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Tickline Move Stuns Producers

Filed under Breaking News, Latest News, Rural

An unsealed and unformed section of Coalbank Boundary Road ... not suitable for a tick line boundary says Member for Nanango Deb Frecklington

June 27, 2016

Member for Nanango Deb Frecklington

Cattle producers in the Coalbank area, south of Cooyar, have been left angry – and scratching their heads – by the State Government’s placement of the new tick line.

When the three options were unveiled by the State Government in December last year, the third option – the one ultimately selected by the government – was supposed to follow major roads, creating a natural boundary between tick-free and tick-infested country.

But the new maps released earlier this month for the area between Cooyar and Crows Nest have not only shifted landholders from “clean” country into the ticky zone, they also partially follow Coalbank Boundary Road which is unformed in places.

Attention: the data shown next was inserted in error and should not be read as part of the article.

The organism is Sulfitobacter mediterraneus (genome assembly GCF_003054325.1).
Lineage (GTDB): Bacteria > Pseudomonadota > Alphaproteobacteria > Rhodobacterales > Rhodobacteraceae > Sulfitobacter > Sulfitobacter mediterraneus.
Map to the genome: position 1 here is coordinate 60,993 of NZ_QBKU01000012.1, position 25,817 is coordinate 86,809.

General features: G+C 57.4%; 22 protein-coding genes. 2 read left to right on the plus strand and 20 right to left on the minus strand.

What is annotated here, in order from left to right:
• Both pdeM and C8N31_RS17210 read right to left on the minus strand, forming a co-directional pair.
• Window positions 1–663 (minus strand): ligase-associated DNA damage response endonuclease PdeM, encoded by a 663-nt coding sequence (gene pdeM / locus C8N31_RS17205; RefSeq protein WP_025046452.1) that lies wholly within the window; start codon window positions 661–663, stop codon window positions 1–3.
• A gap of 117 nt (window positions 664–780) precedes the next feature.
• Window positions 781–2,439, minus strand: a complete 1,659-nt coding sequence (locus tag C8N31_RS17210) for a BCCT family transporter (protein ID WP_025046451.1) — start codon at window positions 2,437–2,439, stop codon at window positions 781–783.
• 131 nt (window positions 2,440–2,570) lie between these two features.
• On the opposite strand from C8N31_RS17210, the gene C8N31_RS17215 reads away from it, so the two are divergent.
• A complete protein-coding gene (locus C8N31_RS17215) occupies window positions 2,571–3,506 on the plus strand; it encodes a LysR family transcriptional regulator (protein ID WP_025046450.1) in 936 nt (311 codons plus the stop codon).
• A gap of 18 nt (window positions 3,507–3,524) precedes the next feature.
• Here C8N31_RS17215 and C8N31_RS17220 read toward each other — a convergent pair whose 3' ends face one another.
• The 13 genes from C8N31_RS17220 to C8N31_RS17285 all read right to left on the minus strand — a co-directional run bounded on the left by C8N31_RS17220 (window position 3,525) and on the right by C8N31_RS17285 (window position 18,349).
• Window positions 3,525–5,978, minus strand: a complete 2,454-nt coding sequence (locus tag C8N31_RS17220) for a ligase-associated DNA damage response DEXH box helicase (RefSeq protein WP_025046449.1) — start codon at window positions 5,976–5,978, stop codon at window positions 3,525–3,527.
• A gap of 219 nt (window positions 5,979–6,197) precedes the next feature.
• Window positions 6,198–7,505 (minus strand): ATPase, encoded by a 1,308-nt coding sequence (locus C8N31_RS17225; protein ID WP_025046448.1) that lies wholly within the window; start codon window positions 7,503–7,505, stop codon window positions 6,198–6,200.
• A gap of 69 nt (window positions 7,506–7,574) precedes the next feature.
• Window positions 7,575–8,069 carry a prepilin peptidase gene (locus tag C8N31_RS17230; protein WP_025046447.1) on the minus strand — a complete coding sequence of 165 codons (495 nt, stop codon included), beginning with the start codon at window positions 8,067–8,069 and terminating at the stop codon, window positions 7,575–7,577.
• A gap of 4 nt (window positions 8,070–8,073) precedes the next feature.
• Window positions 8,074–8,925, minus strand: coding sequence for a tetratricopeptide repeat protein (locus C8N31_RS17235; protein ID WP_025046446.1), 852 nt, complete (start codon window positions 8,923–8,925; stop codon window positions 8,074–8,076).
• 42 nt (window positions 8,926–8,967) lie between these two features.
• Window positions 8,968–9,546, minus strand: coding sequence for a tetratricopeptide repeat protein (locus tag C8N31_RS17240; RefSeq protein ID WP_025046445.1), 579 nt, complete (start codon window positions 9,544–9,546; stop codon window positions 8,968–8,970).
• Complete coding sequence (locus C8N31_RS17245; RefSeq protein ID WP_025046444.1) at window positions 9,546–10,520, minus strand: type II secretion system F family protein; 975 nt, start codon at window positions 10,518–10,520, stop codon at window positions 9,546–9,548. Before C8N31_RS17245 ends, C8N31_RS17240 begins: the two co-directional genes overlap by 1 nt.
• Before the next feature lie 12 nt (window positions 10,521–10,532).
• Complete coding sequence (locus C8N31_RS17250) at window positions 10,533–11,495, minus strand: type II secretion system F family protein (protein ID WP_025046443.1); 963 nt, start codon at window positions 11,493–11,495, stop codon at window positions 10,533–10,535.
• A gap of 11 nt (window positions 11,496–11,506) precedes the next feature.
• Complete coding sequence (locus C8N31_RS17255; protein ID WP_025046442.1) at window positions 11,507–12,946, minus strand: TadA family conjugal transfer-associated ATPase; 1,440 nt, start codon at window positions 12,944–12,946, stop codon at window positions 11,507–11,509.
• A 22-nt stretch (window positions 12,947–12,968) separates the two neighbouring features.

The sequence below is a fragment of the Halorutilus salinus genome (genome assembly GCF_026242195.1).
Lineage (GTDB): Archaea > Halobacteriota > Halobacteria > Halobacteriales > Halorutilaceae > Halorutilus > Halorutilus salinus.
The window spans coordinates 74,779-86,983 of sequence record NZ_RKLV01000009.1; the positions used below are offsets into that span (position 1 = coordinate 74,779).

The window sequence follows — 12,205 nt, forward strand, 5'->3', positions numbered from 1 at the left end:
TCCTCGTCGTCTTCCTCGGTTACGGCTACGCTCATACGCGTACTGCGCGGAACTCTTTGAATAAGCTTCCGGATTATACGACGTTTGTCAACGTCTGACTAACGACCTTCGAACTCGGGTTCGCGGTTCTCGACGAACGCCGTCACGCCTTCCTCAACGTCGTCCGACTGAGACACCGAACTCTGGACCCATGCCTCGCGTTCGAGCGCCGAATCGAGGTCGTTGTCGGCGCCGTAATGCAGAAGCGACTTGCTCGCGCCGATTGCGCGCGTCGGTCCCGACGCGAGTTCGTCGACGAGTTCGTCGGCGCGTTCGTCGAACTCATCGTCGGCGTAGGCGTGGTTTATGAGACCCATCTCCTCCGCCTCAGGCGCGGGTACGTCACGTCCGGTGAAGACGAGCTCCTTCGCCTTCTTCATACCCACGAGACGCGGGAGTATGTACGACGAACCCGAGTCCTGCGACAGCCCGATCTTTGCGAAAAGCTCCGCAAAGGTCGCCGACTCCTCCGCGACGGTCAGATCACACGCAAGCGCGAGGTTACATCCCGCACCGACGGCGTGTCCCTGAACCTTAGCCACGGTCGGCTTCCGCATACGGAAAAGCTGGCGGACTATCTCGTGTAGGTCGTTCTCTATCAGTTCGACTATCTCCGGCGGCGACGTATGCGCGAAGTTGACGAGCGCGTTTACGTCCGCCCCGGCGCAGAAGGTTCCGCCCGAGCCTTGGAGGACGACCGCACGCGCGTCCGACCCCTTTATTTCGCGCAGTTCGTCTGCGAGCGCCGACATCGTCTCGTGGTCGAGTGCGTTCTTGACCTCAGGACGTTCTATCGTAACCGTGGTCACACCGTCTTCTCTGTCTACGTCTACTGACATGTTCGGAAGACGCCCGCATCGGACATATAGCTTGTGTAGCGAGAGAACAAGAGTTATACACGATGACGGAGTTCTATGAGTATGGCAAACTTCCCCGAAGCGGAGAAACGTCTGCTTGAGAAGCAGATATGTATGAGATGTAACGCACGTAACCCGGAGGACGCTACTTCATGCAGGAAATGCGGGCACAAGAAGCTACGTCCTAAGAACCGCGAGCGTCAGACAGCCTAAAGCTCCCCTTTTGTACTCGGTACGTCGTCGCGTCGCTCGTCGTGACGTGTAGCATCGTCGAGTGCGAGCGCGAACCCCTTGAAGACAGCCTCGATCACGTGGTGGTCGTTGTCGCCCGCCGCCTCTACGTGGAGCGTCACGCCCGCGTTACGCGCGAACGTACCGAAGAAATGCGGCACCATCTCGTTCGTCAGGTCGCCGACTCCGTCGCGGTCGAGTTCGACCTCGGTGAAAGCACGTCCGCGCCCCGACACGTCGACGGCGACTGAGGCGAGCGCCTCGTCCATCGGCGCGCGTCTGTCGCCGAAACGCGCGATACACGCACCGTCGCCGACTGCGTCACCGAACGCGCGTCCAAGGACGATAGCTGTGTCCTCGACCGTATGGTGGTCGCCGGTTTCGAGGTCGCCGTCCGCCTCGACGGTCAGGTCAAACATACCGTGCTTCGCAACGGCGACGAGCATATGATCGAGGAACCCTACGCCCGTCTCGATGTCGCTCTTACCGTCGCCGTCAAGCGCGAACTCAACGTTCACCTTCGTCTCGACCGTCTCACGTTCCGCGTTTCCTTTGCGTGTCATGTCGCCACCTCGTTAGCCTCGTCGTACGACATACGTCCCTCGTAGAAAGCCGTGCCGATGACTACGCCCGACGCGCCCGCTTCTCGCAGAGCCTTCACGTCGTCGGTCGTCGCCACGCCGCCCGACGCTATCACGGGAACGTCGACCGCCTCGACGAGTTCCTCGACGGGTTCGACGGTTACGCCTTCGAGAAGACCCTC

Member for Nanango Deb Frecklington said she had been receiving very concerning feedback from producers on the western side of the New England Highway who can’t understand why the line has been moved so dramatically.

“Following the release of the new tick line maps, I immediately started receiving calls from landholders in the Coalbank / Thornville area about a large movement of the line,” Mrs Frecklington said.

“They have historically been in clean country and now find themselves in the infested zone.

“They are also extremely concerned that the new line runs along Coalbank Boundary Road, a road which was never put forward as an option by the Department.

(Earlier maps which are no longer available on the Department’s website showed Option 3 as running along the New England Highway from Yarraman onwards.)

“Coalbank Boundary Road is not a suitable barrier for the tick line as it is not fenced for the entire length, and is not even trafficable in parts,” Mrs Frecklington said.

“I have written to the Minister for Agriculture asking how this decision was made, for immediate consideration of this new tick line location and movement of the line back to the New England Highway between Emu Creek and Thornville.

“These producers have spent thousands and thousands of dollars over the years keeping their properties tick free and this outcome is just not acceptable.”

A swathe of country which was formerly "clean" is now on the infested side of the new tick line

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